Setting up a Windows VPN Server on Azure

June 8, 2014 Leave a comment

I recently decided that I wanted to secure all of my network traffic using a VPN. Just search for Edward Snowden and you will come up with a few reasons why a VPN connection is a good idea these days. I am going to set mine up in Azure – just because. If you want to get a VPN connection, I would recommend buying a monthly service instead because it will be cheaper probably offers more features as well. In fact, there was a slickdeals deal just a couple of days ago for ~$5/month. The VPN server I will be setting up in Azure will run you about ~$67/month and so its really a no-brainer. This also gave me an opportunity to learn more about Azure features. So, here goes.

Setting Up A Virtual Network

The VPN server you will create later in the tutorial will be placed inside this network and the network will act as the private address space for VPN clients.

    1. Login to Azure and click on the Networks tab in the menu.
    2. Click New->Network Services->Virtual Network->Quick Create
    3. Enter the settings that you would like for the network. Here’s a look at mine.

virtual_network

Launch a Windows Server

Now we’ll setup the Windows machine that will act as the VPN server.

  1. Start by going to the Virtual Machines tab and click on New->Compute->Virtual Machine->From Gallery.
  2. Select Windows Server 2012 R2 Datacenter for the image
  3. In the first VM configuration page, give the server a name and set a username and password to remote desktop to the server. I am going to setup my server as an A1 size image. You can choose a bigger size if needed.
    vm_config
  4. In the second VM configuration page, there are a few settings that you need to change.
  5. For Region/Affinity Group/Virtual Network, choose the virtual network that we created earlier. I will choose the testVpnNetwork that I created.
  6. Add a new endpoint to the server. Name it SSTP and allow TCP port 443. This is required because we will be using the SSTP protocol for the VPN connection.
  7. Your page should look something like this.
    vm_config2
  8. Click the check box to create the server.
  9. Wait until the server is up and running and then click on connect and open the rdp file to remote desktop to the server.

Setting Up Remote Access on Windows Server

Setup Remote Access just like you would on any other windows server. It is well documented and this blog was helpful when I was setting this up. I’ll go through the important steps here.

  1. Add the Remote Access role to the server. On the Server Manager dashboard, select Add Roles and Features.
  2. Click Next until you hit the Server Roles page. Check Remote Access and click Next.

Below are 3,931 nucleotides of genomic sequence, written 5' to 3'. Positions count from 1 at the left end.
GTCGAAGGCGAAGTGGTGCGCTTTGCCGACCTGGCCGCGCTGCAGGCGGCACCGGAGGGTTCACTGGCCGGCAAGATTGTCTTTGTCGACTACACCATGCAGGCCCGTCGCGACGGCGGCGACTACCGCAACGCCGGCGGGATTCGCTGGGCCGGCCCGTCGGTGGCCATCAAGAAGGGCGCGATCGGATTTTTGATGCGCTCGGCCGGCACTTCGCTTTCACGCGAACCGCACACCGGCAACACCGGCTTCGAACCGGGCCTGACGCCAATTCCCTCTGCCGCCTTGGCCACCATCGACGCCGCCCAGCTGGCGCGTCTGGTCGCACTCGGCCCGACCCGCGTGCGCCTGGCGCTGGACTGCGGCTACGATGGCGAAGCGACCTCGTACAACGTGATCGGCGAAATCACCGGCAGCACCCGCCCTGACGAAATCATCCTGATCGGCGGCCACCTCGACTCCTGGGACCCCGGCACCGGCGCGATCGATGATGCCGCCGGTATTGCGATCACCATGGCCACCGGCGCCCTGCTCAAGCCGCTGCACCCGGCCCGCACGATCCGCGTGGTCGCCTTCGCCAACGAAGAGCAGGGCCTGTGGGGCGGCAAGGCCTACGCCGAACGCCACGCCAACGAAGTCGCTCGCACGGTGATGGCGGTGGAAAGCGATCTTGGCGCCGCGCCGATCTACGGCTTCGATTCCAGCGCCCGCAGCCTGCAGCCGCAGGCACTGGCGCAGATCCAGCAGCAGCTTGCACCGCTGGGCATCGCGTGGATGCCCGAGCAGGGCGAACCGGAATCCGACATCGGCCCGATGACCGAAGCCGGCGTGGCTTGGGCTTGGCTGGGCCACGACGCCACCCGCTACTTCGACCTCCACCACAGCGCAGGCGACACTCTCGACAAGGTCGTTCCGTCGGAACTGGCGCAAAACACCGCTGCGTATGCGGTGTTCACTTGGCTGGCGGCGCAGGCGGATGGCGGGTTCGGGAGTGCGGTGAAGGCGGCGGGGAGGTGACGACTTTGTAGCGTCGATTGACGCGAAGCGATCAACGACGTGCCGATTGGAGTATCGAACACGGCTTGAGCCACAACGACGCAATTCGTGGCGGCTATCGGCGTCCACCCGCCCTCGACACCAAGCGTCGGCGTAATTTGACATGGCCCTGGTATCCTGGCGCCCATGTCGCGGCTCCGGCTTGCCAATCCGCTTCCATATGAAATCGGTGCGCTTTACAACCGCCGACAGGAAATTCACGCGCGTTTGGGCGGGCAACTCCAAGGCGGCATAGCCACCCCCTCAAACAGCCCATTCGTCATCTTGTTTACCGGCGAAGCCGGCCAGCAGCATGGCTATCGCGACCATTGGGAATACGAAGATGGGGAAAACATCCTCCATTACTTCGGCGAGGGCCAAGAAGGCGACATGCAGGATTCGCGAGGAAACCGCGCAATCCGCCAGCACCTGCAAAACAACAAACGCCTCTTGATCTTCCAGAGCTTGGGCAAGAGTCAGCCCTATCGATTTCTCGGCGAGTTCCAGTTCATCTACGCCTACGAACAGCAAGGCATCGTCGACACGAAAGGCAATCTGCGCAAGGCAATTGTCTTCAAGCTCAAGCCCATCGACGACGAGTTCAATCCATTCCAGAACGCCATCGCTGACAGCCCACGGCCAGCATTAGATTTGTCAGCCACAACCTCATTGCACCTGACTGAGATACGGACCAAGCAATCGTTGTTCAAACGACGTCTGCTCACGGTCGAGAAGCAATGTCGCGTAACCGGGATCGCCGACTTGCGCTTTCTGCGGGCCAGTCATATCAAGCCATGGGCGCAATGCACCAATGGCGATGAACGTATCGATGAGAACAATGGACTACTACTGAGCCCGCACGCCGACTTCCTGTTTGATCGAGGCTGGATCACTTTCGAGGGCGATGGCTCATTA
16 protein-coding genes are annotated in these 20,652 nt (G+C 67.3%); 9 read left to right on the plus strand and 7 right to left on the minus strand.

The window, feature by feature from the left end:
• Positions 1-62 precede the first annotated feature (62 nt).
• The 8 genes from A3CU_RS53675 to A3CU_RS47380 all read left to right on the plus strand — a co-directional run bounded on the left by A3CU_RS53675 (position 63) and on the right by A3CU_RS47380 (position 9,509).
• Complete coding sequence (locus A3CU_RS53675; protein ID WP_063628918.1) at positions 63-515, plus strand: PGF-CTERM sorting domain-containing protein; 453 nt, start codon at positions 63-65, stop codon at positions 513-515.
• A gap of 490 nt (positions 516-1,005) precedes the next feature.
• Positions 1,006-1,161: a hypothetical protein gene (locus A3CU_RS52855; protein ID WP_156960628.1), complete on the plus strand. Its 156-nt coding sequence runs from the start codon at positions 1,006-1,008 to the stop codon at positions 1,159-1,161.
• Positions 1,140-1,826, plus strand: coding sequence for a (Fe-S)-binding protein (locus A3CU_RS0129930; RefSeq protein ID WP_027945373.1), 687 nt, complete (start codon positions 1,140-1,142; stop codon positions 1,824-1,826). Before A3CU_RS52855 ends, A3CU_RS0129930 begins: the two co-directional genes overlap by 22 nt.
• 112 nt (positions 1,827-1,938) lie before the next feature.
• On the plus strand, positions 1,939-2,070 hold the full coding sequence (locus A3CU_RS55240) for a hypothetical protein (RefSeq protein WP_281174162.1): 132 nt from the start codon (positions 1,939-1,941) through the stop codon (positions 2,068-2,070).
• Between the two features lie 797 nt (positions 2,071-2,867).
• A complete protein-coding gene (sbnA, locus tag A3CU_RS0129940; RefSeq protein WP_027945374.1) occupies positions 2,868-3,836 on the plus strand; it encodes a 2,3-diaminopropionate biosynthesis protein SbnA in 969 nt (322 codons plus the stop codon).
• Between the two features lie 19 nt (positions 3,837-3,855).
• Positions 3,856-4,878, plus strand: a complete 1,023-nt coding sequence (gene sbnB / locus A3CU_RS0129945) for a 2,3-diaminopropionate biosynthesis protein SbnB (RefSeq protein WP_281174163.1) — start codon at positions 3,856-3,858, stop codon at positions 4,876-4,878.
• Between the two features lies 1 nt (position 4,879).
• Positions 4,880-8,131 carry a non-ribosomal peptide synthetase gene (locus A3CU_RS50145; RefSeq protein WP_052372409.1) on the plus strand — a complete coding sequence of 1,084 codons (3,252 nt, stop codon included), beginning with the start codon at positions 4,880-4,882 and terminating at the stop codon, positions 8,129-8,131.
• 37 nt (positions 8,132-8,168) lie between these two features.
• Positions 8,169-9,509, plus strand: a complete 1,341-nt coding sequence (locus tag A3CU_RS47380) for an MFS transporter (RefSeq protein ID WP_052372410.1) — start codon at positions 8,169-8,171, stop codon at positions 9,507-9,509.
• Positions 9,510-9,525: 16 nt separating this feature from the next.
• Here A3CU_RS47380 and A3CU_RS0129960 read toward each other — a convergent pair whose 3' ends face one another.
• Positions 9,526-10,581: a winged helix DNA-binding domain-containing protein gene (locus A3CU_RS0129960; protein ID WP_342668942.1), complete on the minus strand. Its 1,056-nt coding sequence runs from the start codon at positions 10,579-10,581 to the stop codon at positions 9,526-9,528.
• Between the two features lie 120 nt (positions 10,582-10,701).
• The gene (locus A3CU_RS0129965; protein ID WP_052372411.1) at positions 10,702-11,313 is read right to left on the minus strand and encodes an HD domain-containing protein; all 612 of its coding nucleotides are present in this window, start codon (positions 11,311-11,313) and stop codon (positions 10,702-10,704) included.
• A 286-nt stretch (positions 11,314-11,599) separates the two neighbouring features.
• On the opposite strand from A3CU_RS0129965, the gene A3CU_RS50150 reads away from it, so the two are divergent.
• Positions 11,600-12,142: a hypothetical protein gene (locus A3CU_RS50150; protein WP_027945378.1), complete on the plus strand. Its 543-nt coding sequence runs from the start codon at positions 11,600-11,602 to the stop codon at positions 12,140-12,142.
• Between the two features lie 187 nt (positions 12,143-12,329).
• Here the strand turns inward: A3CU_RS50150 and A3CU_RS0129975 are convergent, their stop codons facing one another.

3. In the Roles Services page, click Direct Access and VPN(RAS). Click Add Features on the popup window. Also check Routing.
  4. Then continue clicking Next and finally Install.

While you are waiting for that to finish, you need to setup the SSL certificate that will be used to secure the VPN connection. Azure automatically provisions a certificate on each VM and installs it in the personal certificate store of the Local Machine. It is a self signed certificate but it is good enough for our purposes. But since it is self-signed, it won’t be trusted by your windows client PC and so you will need to copy the cert and install it on your windows PC as a trusted certificate. We’ll do that now.

  1. Open MMC by clicking start and typing mmc.exe.
  2. Add the certificates snap in. File->Add/Remove Snap in and choose certificates and Computer Account.
  3. If you look in the Personal certificates store, there should be a single certificate there and it will have the same name that you gave your cloud service in Azure when you were setting up the server. My certificate is named testWinVpnServer.cloudapp.net.
  4. Right click on the certificate and choose All Tasks->Export. Export as a cer and save the file. You need to transfer it to your local windows pc by emailing it to yourself or transfer the file through remote desktop itself.
  5. Once the file is on your local machine, double click on it and click on Install certificate. Install it into the Local Machine and select Place all certificates in the following store and choose Trusted Root Certification Authorities. Click Next and Finish.

Go back to the Remote Access installation wizard and hopefully it is now complete. Click on the Open Getting Started Wizard to configure Remote Access.

Configuring Remote Access

  1. Choose Deploy VPN only. DirectAccess makes it easy such that your corporate website request goes through the VPN network and your netflix stream goes through your local internet. We want everything to go through the VPN network and so we will deploy only VPN.
  2. In the Routing and Remote Access windows that opened, right click on the server and select Configure and Enable Routing and Remote Access.
  3. Choose custom configuration and check VPN access and NAT. Then Finish.
  4. Hit Start Service to start the service
  5. Once its running, right click on the server name again and choose Properties. Then under the security tab, under SSL certificate binding, choose the certificate ending in cloudapp.net.